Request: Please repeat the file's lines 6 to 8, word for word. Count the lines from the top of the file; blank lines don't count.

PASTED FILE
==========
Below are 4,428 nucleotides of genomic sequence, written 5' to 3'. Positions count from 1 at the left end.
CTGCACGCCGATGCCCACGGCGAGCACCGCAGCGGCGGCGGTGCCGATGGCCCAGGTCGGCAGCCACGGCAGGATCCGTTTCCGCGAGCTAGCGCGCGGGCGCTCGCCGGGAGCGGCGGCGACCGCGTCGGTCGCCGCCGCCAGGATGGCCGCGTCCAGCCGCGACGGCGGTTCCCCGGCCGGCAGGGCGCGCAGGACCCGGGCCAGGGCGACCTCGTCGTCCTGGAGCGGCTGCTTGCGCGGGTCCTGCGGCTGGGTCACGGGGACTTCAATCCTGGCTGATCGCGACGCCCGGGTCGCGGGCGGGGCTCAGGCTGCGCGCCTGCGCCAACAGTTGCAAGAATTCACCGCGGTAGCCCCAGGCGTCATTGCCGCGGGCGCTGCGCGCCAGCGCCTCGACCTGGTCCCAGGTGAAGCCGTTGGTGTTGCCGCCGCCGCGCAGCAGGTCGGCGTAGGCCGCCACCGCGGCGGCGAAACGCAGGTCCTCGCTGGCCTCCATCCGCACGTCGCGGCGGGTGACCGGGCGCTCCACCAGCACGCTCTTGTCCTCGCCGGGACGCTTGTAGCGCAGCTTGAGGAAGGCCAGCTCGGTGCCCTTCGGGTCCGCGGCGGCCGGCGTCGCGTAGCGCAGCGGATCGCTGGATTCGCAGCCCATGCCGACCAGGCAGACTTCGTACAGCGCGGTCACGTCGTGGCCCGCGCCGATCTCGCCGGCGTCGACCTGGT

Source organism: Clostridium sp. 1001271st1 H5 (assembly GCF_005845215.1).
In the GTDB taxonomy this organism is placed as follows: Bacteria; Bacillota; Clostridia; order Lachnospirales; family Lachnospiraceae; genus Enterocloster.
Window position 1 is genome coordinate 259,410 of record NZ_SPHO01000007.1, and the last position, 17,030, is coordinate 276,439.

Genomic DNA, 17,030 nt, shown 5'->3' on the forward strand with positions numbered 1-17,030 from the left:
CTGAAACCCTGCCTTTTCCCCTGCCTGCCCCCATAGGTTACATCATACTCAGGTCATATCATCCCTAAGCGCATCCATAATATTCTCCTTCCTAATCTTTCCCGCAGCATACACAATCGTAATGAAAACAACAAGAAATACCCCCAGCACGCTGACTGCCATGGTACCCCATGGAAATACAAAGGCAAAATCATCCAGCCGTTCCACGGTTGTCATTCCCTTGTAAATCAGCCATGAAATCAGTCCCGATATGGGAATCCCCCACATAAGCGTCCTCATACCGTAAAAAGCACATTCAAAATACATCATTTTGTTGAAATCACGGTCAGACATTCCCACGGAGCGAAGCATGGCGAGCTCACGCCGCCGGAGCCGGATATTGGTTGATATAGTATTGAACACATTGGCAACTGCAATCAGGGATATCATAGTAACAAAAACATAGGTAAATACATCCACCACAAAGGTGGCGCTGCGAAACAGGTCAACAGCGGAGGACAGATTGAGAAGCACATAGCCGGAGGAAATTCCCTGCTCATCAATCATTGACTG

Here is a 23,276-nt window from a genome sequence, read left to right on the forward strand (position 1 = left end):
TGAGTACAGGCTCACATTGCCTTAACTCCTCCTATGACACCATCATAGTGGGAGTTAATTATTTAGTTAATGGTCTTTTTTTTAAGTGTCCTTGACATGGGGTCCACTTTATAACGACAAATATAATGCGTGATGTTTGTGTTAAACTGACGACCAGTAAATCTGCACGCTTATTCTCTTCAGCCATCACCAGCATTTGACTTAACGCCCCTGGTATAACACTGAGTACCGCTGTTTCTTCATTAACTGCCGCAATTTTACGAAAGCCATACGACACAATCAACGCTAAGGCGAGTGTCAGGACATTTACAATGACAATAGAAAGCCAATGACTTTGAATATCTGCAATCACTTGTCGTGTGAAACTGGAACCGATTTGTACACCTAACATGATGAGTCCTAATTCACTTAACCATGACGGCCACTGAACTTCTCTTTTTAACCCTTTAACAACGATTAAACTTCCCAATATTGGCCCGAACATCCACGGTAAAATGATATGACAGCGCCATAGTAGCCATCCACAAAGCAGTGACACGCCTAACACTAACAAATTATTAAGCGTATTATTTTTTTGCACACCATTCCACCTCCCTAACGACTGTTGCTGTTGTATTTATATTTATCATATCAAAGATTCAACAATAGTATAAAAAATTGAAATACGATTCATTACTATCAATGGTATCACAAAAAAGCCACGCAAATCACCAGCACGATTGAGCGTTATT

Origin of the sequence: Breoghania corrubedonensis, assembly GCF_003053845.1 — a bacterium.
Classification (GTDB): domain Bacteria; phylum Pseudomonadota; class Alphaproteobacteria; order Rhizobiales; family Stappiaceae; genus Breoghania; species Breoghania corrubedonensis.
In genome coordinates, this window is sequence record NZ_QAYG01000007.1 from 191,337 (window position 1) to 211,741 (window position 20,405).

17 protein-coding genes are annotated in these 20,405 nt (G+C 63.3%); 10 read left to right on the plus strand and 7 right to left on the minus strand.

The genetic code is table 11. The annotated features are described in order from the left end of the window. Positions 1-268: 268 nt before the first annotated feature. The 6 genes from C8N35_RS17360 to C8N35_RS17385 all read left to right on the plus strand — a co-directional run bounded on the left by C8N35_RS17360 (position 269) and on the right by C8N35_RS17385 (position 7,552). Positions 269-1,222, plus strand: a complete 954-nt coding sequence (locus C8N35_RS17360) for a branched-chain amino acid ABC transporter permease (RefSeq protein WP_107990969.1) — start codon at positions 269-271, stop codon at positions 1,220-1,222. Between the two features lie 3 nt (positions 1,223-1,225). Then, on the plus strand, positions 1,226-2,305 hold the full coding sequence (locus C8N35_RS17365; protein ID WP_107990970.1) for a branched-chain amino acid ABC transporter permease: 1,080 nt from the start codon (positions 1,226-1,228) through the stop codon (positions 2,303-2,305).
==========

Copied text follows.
Genomic DNA, 17,030 nt, shown 5'->3' on the forward strand with positions numbered 1-17,030 from the left:
CTGAAACCCTGCCTTTTCCCCTGCCTGCCCCCATAGGTTACATCATACTCAGGTCATATCATCCCTAAGCGCATCCATAATATTCTCCTTCCTAATCTTTCCCGCAGCATACACAATCGTAATGAAAACAACAAGAAATACCCCCAGCACGCTGACTGCCATGGTACCCCATGGAAATACAAAGGCAAAATCATCCAGCCGTTCCACGGTTGTCATTCCCTTGTAAATCAGCCATGAAATCAGTCCCGATATGGGAATCCCCCACATAAGCGTCCTCATACCGTAAAAAGCACATTCAAAATACATCATTTTGTTGAAATCACGGTCAGACATTCCCACGGAGCGAAGCATGGCGAGCTCACGCCGCCGGAGCCGGATATTGGTTGATATAGTATTGAACACATTGGCAACTGCAATCAGGGATATCATAGTAACAAAAACATAGGTAAATACATCCACCACAAAGGTGGCGCTGCGAAACAGGTCAACAGCGGAGGACAGATTGAGAAGCACATAGCCGGAGGAAATTCCCTGCTCATCAATCATTGACTG

Here is a 23,276-nt window from a genome sequence, read left to right on the forward strand (position 1 = left end):